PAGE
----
Shoreland Management Act. In 1969, the Minnesota State Legislature passed the Shoreland Management Act to ensure preservation and wise development of land bordering lakes and rivers. The DNR Division of Waters, Land Use Management Section, administers the Shoreland Management Program. The Act defines river shorelands as land within 300 feet of a public watercourse or the landward extent of the delineated floodplain, whichever is greater. The DNR classified the state’s public waters for allowable intensity of shoreland development. These classifications are remote, forested, transition, agricultural, urban, and tributary. For each classification, the DNR developed minimum standards for land uses, structure placement, lot sizes, shoreland alterations, and construction of sanitary facilities. Counties and municipalities with shoreland areas covered by the Act, must adopt and enforce shoreland zoning ordinances that meet or exceed the minimum standards developed by the DNR. To assist localities with the development of appropriate ordinances, the DNR developed a Model Shoreland Ordinance. The DNR reviews local ordinances to ensure that the minimum standards are met. If a county or municipality fails to adopt a satisfactory ordinance, the DNR retains the authority to require adoption and implementation of the Model Shoreland Ordinance. As of March 1996, approximately 170 cities and 85 counties in Minnesota had implemented shoreland zoning ordinances.
In Minnesota, many organizations and agencies play a role in regional policy and planning activities related to streams and rivers. Given space constraints, this section describes only a few of these organizations and agencies.
Under state law, two or more local governmental units can form a regional river basin joint powers organization if each unit agrees to work cooperatively with the other member units to protect, preserve or enhance an identified river resource. Some of the current joint powers organizations include: the Red River Watershed Management Board, Area II Minnesota River Basin Projects, Inc., Redwood-Cottonwood Rivers Control Area, Upper North Branch Root River Watershed, Whitewater Joint Powers Board, Minnesota River Joint Powers Board, Southeastern Water Resources Board, and Mississippi Headwaters Board.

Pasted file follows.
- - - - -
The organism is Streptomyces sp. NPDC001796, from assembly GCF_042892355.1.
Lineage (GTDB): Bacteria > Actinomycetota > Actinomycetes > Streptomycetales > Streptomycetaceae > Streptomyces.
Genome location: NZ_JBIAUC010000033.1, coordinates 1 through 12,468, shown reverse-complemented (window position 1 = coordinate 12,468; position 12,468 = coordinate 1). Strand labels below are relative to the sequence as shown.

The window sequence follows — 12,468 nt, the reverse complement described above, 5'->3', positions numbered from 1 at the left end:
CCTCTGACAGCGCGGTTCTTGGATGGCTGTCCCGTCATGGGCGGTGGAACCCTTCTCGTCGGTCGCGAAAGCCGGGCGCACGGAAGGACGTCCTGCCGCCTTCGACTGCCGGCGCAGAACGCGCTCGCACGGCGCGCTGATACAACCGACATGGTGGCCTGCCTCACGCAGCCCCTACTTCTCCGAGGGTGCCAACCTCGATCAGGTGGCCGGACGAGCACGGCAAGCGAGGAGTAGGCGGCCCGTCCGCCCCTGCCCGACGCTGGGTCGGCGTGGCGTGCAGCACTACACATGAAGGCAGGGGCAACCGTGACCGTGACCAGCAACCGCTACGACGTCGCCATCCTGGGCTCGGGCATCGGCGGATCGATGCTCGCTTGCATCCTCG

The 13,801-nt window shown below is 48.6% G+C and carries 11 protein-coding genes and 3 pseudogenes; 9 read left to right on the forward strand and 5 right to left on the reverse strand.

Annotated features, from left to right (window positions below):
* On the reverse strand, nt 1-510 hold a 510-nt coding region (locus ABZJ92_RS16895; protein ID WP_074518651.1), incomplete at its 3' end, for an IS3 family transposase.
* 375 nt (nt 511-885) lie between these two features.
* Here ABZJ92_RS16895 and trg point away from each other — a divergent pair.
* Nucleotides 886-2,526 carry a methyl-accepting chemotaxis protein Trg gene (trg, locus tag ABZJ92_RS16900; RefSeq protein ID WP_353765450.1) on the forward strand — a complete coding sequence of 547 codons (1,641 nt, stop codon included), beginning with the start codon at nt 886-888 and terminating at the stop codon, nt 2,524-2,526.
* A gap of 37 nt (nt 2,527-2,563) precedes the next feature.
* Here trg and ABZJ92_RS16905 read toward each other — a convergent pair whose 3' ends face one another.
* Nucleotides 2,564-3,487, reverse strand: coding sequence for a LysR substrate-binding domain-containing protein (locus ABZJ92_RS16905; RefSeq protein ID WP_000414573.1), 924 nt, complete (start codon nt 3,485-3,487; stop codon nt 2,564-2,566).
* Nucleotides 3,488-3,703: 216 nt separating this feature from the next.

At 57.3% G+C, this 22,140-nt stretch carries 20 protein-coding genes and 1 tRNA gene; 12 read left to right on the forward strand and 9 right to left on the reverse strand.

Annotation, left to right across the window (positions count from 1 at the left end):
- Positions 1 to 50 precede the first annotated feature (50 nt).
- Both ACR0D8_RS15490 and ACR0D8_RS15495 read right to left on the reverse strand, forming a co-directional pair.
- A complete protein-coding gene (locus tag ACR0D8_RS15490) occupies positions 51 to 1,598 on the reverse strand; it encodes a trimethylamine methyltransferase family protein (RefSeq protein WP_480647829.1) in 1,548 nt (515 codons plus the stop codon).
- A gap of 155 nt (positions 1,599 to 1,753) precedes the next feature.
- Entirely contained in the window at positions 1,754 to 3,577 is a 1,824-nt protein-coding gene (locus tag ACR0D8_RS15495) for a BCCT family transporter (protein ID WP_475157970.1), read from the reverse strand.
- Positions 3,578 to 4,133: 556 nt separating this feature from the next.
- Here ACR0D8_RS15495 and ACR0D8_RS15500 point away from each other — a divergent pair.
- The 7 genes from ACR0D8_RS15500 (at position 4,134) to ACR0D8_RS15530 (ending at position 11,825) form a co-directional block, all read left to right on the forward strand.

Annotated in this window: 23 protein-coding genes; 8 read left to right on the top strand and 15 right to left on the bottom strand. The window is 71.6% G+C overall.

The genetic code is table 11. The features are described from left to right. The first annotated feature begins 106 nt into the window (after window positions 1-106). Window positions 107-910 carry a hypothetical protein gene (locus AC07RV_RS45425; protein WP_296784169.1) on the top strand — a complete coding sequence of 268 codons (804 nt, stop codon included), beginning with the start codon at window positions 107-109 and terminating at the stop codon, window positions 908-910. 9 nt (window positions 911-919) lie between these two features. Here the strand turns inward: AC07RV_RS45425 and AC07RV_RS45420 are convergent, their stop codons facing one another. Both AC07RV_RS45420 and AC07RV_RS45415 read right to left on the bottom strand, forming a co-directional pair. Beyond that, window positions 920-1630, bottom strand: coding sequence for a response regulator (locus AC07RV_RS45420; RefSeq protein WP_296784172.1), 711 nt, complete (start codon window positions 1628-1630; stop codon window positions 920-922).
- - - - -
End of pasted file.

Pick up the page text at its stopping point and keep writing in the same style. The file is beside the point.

The Mississippi Headwaters Board (MHB) is a well-established regional river basin joint powers organization. The Board maintains responsibility for protecting the natural, cultural, scenic, scientific, and recreational values of the first 400 miles of the Mississippi River. The MHB includes representatives from the eight headwaters counties: Aitkin, Beltrami, Cass, Clearwater, Crow Wing, Hubbard, Itasca, and Morrison.
In 1967, the state legislature authorized the creation of the Metropolitan Council as a regional planning authority for the Twin Cities Metropolitan Area. The Council coordinates planning and development of major systems in Minneapolis, St. Paul and their surrounding communities. Its areas of responsibility include water quality protection and river corridor development. The Council’s Environmental Services division, which owns and operates the regional sewage system, assists with implementation of water quality protection policies. For river corridor development, the Council works with developers and local governments to implement its policies.
Most Minnesota communities participate in water policy and planning activities that affect local water resources. This section focuses on four key pieces of legislation designed to facilitate community involvement in local water policy and planning activities in Minnesota: Soil and Water Conservation Law, Minnesota Watershed Act, Metropolitan Surface Water Management Act, and the Comprehensive Local Water Management Act. In 1987, the state legislature authorized the Board of Water and Soil Resources (BWSR) to provide oversight for local activities related to these laws. Prior to 1987, oversight responsibilities were shared by three independent entities: the Soil and Water Conservation Board, Southern Minnesota Rivers Basin Advisory Council, and the Water Resources Board.